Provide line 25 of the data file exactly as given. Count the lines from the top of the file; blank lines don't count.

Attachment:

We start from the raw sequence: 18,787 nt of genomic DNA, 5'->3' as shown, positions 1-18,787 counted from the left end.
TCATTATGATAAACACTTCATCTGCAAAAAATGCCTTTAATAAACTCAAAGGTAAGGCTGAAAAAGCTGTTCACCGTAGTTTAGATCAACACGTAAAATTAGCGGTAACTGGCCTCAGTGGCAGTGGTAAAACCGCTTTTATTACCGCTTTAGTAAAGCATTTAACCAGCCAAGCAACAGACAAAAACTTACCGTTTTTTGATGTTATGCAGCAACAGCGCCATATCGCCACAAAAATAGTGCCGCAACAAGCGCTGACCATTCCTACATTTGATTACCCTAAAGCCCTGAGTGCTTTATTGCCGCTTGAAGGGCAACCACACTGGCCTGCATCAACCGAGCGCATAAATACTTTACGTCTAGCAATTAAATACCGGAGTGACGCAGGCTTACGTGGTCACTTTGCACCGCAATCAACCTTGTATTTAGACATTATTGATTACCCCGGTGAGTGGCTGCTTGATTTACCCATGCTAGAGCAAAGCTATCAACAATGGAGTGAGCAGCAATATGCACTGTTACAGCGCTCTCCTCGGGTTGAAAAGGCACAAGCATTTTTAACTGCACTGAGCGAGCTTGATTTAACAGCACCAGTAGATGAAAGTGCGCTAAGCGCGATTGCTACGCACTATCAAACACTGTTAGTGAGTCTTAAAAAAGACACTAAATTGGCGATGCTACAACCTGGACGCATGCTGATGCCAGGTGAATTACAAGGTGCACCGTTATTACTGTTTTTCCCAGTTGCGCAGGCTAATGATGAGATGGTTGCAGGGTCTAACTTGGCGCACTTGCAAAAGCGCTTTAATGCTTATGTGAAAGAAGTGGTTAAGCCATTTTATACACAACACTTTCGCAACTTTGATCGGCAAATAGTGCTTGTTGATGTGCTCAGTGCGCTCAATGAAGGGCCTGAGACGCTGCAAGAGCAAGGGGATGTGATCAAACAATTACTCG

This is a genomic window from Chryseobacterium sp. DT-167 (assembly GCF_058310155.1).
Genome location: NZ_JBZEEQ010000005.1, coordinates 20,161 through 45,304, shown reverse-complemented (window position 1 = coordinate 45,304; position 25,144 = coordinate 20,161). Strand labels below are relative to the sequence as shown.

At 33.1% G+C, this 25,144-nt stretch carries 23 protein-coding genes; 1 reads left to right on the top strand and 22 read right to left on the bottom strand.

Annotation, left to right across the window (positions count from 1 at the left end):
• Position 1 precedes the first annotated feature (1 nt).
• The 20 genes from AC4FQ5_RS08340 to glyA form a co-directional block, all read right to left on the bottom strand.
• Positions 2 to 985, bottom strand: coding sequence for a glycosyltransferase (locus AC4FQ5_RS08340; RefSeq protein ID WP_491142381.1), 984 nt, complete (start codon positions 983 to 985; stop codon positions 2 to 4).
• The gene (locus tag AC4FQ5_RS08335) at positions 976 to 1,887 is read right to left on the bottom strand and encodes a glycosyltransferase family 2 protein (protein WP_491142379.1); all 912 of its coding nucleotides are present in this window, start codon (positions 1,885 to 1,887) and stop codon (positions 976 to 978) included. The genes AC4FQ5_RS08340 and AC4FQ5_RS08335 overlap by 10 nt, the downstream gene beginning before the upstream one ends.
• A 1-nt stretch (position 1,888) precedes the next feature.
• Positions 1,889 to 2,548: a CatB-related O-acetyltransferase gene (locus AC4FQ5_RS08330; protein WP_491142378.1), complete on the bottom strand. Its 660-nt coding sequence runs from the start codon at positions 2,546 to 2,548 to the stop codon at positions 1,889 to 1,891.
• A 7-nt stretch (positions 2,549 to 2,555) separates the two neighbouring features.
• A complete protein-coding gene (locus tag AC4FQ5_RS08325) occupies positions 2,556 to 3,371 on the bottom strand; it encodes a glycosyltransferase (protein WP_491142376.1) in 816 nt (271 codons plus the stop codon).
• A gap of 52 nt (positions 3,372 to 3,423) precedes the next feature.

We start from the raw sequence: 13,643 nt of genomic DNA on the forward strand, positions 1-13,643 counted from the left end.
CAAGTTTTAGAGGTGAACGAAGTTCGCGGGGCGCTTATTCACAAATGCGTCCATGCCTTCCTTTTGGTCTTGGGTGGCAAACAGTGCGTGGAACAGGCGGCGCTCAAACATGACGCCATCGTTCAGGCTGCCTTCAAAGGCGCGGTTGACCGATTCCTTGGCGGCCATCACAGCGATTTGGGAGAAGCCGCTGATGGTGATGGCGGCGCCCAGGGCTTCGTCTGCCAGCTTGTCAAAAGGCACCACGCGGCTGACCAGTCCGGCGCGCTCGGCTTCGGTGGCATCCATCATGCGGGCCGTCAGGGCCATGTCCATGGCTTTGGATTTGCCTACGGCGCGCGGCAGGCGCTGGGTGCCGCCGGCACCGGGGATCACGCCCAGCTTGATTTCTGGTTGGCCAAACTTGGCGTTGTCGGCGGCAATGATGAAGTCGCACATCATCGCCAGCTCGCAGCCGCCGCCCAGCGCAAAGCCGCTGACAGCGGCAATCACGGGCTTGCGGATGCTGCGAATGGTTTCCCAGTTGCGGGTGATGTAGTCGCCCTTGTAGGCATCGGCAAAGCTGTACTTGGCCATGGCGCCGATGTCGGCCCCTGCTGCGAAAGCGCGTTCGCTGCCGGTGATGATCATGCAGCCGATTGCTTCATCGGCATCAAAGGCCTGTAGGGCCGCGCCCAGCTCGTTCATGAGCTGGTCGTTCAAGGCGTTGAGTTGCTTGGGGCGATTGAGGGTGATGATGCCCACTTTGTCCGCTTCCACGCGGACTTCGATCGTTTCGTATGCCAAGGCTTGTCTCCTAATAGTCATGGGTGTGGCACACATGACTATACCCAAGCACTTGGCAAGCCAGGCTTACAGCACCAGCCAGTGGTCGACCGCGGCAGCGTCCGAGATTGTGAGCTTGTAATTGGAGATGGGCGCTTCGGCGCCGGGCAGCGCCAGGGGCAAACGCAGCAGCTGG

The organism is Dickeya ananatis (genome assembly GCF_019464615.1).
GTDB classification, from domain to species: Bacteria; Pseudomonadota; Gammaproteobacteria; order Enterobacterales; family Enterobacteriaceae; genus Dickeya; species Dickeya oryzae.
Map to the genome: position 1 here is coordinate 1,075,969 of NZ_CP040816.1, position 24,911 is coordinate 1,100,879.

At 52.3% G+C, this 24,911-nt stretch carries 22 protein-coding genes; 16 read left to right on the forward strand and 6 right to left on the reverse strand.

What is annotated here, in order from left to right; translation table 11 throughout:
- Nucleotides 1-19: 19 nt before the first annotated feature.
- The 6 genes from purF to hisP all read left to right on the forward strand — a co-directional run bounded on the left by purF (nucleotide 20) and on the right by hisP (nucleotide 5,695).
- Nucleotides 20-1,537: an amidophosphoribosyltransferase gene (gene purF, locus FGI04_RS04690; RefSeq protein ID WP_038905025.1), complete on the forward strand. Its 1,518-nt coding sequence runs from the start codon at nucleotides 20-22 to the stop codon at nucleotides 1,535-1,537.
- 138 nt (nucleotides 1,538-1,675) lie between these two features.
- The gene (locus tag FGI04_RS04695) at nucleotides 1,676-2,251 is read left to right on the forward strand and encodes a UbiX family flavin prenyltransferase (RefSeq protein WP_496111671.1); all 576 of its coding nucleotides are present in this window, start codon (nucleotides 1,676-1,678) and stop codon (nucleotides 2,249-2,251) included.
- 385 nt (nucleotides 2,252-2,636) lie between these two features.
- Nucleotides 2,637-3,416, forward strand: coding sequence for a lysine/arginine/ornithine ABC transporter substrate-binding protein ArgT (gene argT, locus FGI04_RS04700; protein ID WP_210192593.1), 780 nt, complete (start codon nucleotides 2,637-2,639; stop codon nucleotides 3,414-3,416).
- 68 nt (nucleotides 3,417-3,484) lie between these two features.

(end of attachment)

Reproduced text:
- Nucleotides 20-1,537: an amidophosphoribosyltransferase gene (gene purF, locus FGI04_RS04690; RefSeq protein ID WP_038905025.1), complete on the forward strand. Its 1,518-nt coding sequence runs from the start codon at nucleotides 20-22 to the stop codon at nucleotides 1,535-1,537.